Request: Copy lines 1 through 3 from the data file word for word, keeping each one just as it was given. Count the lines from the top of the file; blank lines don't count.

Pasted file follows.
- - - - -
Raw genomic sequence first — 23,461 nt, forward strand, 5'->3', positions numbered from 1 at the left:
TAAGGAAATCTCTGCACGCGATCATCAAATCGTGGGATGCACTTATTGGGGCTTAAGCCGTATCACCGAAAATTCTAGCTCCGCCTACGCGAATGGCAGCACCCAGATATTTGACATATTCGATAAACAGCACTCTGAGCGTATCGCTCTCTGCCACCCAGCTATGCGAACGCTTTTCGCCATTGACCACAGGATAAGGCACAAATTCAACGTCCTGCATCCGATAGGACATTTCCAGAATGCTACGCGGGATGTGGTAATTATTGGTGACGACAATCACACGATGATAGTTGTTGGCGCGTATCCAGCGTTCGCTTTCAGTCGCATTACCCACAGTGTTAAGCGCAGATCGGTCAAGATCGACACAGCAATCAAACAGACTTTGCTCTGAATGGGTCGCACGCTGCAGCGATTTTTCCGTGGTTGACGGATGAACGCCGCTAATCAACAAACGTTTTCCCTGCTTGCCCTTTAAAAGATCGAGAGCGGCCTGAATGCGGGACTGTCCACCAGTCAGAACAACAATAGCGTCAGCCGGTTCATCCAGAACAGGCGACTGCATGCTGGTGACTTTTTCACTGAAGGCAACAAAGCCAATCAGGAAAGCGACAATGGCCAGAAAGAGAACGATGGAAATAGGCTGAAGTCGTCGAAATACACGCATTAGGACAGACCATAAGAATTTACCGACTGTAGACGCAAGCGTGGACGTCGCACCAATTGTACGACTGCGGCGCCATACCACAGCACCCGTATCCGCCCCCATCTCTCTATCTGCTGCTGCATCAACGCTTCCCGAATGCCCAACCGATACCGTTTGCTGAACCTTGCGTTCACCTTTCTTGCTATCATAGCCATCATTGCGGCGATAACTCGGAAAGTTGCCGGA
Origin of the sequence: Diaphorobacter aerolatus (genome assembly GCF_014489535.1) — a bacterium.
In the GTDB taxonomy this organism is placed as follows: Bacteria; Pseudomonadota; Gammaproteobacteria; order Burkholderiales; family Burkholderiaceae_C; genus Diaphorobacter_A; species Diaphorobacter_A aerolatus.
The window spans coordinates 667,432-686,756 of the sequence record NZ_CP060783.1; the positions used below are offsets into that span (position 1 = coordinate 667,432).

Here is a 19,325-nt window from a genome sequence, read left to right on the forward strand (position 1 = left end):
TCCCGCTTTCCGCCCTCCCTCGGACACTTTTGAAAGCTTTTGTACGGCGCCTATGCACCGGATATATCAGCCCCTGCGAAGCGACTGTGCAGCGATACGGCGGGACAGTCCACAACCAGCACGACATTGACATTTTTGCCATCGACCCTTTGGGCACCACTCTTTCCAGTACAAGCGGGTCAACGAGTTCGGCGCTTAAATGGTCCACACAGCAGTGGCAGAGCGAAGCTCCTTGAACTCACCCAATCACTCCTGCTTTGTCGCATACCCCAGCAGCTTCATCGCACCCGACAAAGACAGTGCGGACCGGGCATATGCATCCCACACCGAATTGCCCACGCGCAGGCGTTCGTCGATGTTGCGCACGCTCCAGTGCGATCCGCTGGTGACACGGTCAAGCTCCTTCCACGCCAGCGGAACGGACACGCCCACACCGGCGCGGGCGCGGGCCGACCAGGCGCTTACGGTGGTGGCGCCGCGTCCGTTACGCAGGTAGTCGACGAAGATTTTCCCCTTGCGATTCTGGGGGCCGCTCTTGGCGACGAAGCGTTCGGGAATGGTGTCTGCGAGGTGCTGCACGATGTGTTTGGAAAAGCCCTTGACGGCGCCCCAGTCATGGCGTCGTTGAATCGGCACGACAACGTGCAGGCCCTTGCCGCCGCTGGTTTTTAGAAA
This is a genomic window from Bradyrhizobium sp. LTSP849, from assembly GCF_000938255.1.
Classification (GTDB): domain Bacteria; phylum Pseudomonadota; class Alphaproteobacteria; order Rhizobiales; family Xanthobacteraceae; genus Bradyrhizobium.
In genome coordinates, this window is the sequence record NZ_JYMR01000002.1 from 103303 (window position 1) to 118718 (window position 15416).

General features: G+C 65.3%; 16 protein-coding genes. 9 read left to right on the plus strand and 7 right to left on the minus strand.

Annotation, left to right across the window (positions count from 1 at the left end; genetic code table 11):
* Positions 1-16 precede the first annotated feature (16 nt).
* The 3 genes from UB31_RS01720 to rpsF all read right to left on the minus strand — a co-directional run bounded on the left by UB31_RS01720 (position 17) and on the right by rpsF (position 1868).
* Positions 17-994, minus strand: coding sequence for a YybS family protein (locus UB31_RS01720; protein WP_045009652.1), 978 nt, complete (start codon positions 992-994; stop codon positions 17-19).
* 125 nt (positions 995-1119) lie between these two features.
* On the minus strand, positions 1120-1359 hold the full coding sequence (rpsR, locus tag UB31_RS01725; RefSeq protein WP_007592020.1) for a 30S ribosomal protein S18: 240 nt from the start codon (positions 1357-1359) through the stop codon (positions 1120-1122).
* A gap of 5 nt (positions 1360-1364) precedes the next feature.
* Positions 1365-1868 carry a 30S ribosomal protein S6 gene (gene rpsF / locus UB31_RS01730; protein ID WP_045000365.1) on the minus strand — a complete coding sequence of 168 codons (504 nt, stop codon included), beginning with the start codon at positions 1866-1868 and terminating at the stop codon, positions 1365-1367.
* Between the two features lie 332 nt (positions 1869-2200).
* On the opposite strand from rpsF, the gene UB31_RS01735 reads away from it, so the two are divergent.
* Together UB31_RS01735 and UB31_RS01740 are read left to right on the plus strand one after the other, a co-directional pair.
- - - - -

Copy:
Raw genomic sequence first — 23,461 nt, forward strand, 5'->3', positions numbered from 1 at the left:
TAAGGAAATCTCTGCACGCGATCATCAAATCGTGGGATGCACTTATTGGGGCTTAAGCCGTATCACCGAAAATTCTAGCTCCGCCTACGCGAATGGCAGCACCCAGATATTTGACATATTCGATAAACAGCACTCTGAGCGTATCGCTCTCTGCCACCCAGCTATGCGAACGCTTTTCGCCATTGACCACAGGATAAGGCACAAATTCAACGTCCTGCATCCGATAGGACATTTCCAGAATGCTACGCGGGATGTGGTAATTATTGGTGACGACAATCACACGATGATAGTTGTTGGCGCGTATCCAGCGTTCGCTTTCAGTCGCATTACCCACAGTGTTAAGCGCAGATCGGTCAAGATCGACACAGCAATCAAACAGACTTTGCTCTGAATGGGTCGCACGCTGCAGCGATTTTTCCGTGGTTGACGGATGAACGCCGCTAATCAACAAACGTTTTCCCTGCTTGCCCTTTAAAAGATCGAGAGCGGCCTGAATGCGGGACTGTCCACCAGTCAGAACAACAATAGCGTCAGCCGGTTCATCCAGAACAGGCGACTGCATGCTGGTGACTTTTTCACTGAAGGCAACAAAGCCAATCAGGAAAGCGACAATGGCCAGAAAGAGAACGATGGAAATAGGCTGAAGTCGTCGAAATACACGCATTAGGACAGACCATAAGAATTTACCGACTGTAGACGCAAGCGTGGACGTCGCACCAATTGTACGACTGCGGCGCCATACCACAGCACCCGTATCCGCCCCCATCTCTCTATCTGCTGCTGCATCAACGCTTCCCGAATGCCCAACCGATACCGTTTGCTGAACCTTGCGTTCACCTTTCTTGCTATCATAGCCATCATTGCGGCGATAACTCGGAAAGTTGCCGGA
Origin of the sequence: Diaphorobacter aerolatus (genome assembly GCF_014489535.1) — a bacterium.